It’s as if they have billboards and brochures saying…
“In this country illegally? Come to Boston, or Detroit, or St. Paul, or Charlotte, or Dayton, or Oklahoma City, or Dallas, or Milwaukee, or Salt Lake, or the entire state of North Dakota, among hundreds of others designated as sanctuary cities.
Do all those places sound like they’re run by liberals? North Dakota, Salt Lake or Oklahoma City? Aren’t those all red states?
We also have to understand that in the 2012 case, Arizona v. United States, the Supreme Court ruled that only the federal government has the authority to provide border security and enforce the country’s immigration laws. The high court ruled that local law enforcement are NOT ALLOWED to start investigating and arresting people solely because they suspect that they may be here illegally.
Not that they’d be able to do it anyway…
Cities around the country and especially those with significant immigrant populations… and there are several hundred of them by all counts… simply cannot devote their resources to to identifying non-criminal, undocumented immigrants for a number of reasons.
It’s not because they’re lazy.
It’s because local law enforcement depends on law abiding members of the community to report and help them solve crimes, and they know that if immigrants knew that by calling the police to report a crime, they could end up deported or detained for years waiting for their day in court, they’d stop assisting local police when trying to solve serious crimes.
How often would you call the cops to report a crime in progress if you knew you could end up in real trouble with the immigration authorities? And what if a police officer asked you if you saw anything… how often would you come forward as a witness?
The clear answer is somewhere between not often and never. And law enforcement knows that’s the case better than any of us. They know that without the cooperation of the community, fewer crimes would get solved. And if the chances of being caught for committing a crime decreases, more crimes will occur.
Just consider the scale of the problem…
Trump has claimed that there are 2-3 million here illegally that are serious criminals. During his recent appearance on 60 Minutes, the president-elect said…
“What we are going to do is get the people that are criminal and have criminal records, gang members, drug dealers, where a lot of these people, probably 2 million — it could be even 3 million — we are getting them out of our country or we are going to incarcerate.”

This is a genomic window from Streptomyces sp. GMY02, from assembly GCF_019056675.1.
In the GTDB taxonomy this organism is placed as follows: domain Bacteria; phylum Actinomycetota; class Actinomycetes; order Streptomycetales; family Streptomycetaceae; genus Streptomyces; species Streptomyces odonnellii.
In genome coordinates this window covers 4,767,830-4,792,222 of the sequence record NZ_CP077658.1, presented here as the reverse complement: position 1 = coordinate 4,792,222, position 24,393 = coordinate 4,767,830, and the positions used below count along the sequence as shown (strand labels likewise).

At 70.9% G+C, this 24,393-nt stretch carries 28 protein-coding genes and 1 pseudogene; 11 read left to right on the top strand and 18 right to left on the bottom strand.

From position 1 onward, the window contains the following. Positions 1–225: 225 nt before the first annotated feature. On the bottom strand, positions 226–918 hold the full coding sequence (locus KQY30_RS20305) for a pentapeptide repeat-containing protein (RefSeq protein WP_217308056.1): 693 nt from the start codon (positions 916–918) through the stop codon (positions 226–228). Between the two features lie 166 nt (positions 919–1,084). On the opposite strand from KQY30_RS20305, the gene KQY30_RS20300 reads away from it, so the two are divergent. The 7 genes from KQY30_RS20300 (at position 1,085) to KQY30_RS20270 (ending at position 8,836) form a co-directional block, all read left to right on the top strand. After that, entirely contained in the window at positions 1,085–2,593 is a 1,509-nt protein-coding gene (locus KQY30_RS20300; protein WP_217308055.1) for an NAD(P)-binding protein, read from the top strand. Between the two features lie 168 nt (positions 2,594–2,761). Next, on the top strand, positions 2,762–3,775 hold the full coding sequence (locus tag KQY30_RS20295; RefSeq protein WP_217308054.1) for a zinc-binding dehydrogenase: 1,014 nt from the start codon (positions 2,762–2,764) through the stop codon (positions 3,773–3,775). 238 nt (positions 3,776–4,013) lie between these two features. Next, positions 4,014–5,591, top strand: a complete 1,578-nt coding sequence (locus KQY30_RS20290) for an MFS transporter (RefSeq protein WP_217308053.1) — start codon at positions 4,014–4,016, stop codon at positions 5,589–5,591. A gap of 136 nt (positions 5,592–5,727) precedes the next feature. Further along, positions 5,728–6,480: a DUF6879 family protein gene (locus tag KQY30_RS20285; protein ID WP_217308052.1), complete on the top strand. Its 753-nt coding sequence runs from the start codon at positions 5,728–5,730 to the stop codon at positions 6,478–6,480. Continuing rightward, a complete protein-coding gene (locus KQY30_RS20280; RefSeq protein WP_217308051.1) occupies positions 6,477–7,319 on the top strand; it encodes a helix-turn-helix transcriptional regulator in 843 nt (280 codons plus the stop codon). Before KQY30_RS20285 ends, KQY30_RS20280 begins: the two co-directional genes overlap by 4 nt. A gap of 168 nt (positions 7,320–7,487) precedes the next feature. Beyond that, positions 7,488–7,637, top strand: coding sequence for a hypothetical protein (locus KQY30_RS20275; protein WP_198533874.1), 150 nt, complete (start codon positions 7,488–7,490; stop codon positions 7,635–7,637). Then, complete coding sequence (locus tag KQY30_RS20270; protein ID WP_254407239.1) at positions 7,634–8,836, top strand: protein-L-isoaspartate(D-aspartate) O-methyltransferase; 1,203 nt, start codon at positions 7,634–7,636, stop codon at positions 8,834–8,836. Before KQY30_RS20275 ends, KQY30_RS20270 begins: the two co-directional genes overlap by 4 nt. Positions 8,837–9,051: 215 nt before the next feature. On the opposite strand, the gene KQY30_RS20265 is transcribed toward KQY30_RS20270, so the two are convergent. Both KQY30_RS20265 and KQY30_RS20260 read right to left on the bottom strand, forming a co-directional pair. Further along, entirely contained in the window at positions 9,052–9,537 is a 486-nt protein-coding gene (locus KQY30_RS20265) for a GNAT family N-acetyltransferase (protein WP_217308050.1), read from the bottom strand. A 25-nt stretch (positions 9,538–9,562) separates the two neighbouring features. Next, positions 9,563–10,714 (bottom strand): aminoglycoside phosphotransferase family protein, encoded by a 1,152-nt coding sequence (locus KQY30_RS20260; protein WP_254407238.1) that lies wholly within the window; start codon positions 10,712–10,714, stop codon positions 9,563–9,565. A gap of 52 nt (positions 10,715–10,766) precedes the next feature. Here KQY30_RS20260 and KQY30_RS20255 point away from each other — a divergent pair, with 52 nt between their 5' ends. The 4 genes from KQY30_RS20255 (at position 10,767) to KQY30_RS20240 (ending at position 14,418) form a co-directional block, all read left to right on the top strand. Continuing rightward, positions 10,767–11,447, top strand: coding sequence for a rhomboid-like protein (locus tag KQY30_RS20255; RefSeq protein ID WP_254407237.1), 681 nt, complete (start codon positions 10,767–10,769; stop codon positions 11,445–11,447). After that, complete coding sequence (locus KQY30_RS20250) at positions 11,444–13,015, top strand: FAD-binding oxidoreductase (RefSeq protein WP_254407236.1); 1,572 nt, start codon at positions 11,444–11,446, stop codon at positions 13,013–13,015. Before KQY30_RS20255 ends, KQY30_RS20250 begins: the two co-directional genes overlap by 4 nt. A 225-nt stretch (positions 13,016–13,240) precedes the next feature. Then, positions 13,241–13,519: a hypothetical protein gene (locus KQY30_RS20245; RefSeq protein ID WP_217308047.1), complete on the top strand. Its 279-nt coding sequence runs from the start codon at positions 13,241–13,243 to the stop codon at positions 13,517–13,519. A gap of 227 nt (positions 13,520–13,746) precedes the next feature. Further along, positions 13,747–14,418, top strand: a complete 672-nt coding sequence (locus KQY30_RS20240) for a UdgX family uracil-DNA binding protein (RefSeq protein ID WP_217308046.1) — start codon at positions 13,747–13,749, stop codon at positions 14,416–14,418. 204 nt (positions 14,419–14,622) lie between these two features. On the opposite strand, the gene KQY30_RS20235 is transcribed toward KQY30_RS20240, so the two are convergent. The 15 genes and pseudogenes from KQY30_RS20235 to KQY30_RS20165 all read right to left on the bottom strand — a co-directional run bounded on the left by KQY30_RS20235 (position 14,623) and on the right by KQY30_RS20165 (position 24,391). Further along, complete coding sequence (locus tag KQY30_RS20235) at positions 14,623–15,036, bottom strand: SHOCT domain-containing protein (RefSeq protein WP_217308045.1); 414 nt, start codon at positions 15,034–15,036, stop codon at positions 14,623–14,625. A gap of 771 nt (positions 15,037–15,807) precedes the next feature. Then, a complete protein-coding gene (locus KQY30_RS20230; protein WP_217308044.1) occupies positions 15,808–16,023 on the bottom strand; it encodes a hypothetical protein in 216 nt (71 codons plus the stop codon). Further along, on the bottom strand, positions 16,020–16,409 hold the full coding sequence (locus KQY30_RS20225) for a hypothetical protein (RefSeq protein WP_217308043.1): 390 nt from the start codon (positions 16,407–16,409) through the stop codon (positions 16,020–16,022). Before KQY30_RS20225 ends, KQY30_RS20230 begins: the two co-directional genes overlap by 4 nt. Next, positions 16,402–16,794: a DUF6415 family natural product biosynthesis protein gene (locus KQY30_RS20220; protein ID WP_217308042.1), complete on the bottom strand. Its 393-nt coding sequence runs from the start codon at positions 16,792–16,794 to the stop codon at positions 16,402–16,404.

But, are there really millions of undocumented immigrants roaming the streets in this country that are serious criminals? It seems unlikely, especially when you consider the following numbers…
“Gillian Christensen, a spokesman for the U.S. Department of Homeland Security, said the federal government deported nearly 395,000 people last year, the highest number in history. Christensen said that figure includes more than 195,000 convicted criminals, showing a focus on “criminal aliens who are threats to public safety.”
That’s a long way from two or three million, right? How would someone go about finding that many people, here illegally and a criminal at large. And if you ever could find that many people in that category, what would you do with them. Consider the following…
The American criminal justice system holds more than 2.3 million people in 1,719 state prisons, 102 federal prisons, 942 juvenile correctional facilities, 3,283 local jails, and 79 Indian Country jails as well as in military prisons, immigration detention facilities, civil commitment centers, and prisons in the U.S. territories.
According to U.S. District Judge Thomas Thrash: “The widespread belief that the federal government is doing nothing about illegal immigration is belief in a myth.”
We need to fix immigration policy in this country, but it’s really not a matter of simply enforcing the existing laws… that’s not the problem.
Isabel Rubio, executive director of the Hispanic Interest Coalition of Alabama explains…
“To emigrate is a very complicated process; it takes a lot of time, and it takes a lot of money. Because of a close to 20-year backlog for residents of Mexico, people don’t feel like they have 20 years to wait in line.
So they choose to come to this country without permission, because their labor is needed in many of the low-wage, low-skilled jobs in our country. But because of how they entered, they have no opportunity to come out of the shadows.”
“For someone who has entered the U.S. without authorization, whether as an adult or an infant, there is generally no recourse to change their immigration status while they are here illegally.”
Does that seem like the optimal U.S. immigration policy?
I can’t imagine how anyone would think so. The question is, how do we improve the current state of affairs related to undocumented immigrants.